Suicide prevention amongst wingmen

  • Published
  • By Capt. Tiffany Brakefield
  • 4th Medical Operations Squadron
Some battle scars are not easily observed, physical injuries are obvious but those associated with emotional pain and suffering can often stay hidden to the casual observer until it's too late.

September was Suicide Prevention Awareness Month, throughout Air Combat Command and the Department of Defense.

Airmen must demonstrate a collective determination to prevent suicide and encourage those in need to seek support. No Airman should ever feel as though they don't have anywhere to turn. Our most valuable resource is our Airmen.

Open communication with each other about our emotional well-being is essential to reducing our suicide rates. Despite any discomfort it may create, asking someone directly about suicide is an important responsibility for all Wingmen, especially if you are concerned about someone's well-being.

Asking someone directly about suicide does not increase their risk for killing themselves or speed up the process--the idea that talking about suicide openly will give someone the idea of hurting themselves is a myth. In order to help wingmen who are unsure how to handle someone who may be at risk for self-directed violence, the Air Force has created a program called 'ACE.'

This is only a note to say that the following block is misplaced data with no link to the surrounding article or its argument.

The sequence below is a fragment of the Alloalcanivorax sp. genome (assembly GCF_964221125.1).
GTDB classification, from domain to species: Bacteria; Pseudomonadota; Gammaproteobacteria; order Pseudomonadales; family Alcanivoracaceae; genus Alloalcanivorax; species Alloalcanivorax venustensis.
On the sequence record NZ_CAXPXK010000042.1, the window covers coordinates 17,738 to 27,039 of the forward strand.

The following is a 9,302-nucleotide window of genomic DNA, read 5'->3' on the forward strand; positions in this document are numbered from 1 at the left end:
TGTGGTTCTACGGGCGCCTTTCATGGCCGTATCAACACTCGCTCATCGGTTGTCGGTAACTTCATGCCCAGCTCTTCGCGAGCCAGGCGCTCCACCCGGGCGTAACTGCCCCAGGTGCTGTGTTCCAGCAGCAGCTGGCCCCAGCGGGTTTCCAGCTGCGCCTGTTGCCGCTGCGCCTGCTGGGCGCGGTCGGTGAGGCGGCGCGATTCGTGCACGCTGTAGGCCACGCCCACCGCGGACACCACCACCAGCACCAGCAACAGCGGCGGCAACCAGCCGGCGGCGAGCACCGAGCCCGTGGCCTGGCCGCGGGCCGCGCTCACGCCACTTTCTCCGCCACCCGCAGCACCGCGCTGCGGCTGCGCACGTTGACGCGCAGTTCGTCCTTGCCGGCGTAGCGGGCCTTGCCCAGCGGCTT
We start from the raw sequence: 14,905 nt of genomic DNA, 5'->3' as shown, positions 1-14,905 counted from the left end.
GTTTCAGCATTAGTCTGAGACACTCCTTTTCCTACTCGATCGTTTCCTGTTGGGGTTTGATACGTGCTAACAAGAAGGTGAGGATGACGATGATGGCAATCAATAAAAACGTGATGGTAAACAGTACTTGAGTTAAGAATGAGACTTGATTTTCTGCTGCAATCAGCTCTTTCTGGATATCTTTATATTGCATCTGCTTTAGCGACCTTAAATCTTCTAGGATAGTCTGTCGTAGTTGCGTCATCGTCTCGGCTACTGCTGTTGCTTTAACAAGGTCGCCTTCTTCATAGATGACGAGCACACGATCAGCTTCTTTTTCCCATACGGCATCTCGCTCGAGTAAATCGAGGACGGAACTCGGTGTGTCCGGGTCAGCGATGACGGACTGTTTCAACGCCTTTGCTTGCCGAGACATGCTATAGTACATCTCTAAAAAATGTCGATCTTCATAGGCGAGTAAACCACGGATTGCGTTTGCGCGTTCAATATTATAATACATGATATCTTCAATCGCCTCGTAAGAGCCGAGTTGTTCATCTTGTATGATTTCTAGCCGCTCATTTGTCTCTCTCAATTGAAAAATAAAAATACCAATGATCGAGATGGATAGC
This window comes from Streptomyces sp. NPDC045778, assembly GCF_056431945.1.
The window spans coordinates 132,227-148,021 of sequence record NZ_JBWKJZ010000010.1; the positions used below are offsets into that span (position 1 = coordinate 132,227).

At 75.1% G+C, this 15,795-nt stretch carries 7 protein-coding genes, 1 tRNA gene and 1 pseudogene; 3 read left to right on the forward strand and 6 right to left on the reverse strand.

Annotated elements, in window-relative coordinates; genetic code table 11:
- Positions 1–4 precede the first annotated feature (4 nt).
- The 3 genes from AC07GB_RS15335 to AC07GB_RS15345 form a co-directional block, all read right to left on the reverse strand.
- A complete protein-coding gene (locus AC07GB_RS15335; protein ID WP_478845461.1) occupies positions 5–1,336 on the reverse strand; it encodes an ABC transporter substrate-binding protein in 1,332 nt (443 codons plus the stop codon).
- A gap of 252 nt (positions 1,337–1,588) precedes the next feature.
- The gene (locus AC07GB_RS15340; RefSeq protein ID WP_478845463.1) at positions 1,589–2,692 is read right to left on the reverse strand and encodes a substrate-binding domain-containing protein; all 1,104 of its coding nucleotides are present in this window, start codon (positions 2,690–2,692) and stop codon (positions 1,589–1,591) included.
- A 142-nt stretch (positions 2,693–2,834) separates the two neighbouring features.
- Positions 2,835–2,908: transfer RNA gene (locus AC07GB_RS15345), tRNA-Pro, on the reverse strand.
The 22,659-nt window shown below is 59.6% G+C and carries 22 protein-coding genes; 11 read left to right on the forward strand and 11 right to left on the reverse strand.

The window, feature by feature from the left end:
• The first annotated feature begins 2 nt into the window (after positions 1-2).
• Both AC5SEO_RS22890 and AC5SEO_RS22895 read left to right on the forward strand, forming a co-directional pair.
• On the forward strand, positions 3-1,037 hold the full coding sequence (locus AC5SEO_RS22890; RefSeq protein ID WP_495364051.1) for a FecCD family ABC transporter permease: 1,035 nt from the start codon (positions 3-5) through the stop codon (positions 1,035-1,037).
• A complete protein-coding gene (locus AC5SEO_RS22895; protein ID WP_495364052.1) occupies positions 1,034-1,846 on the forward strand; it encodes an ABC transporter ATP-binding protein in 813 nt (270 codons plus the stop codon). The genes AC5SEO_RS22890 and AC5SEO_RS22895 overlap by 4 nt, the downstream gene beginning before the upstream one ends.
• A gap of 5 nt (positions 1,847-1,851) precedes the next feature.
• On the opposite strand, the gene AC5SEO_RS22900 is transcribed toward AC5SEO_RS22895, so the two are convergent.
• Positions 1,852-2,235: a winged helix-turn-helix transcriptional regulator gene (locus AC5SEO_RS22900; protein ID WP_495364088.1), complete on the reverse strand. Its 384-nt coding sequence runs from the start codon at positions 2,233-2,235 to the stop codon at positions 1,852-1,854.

ACE stands for:

- Ask directly, "Are you thinking of killing yourself?"

- Care, intervene or control the situation. Use active listening and remove any weapons for self-harm

- Escort them to a primary care provider, Chaplain or mental health professional. Never leave a suicidal friend alone, stay with them for support, even if that means sitting next them while they wait for professional help.

Risk factors associated with suicide include increased alcohol and substance use, a recent loss (relationship, job, death of a loved one), access to weapons, feeling hopeless, and feeling isolated or like a burden to others.

Protective factors include seeking help, a sense of family, and community connectedness. This last protective factor is one we can easily foster within our wingman culture.

Resources for mental health are available both on and off base. The easiest resource for active duty service members is calling their local mental health clinic. Another viable option is the Military Crisis Line at (800) 273-8255, option one. The Military Crisis Line services are confidential and available to all service members and their families 24 hours a day.

Seeking behavioral health care is a choice that embodies the core values of the Air Force. These values are at the foundation of what we stand for and what we defend. When one of us faces a challenge, we all must stand together, as Airmen. By fighting as a team and a community, we can help prevent suicide.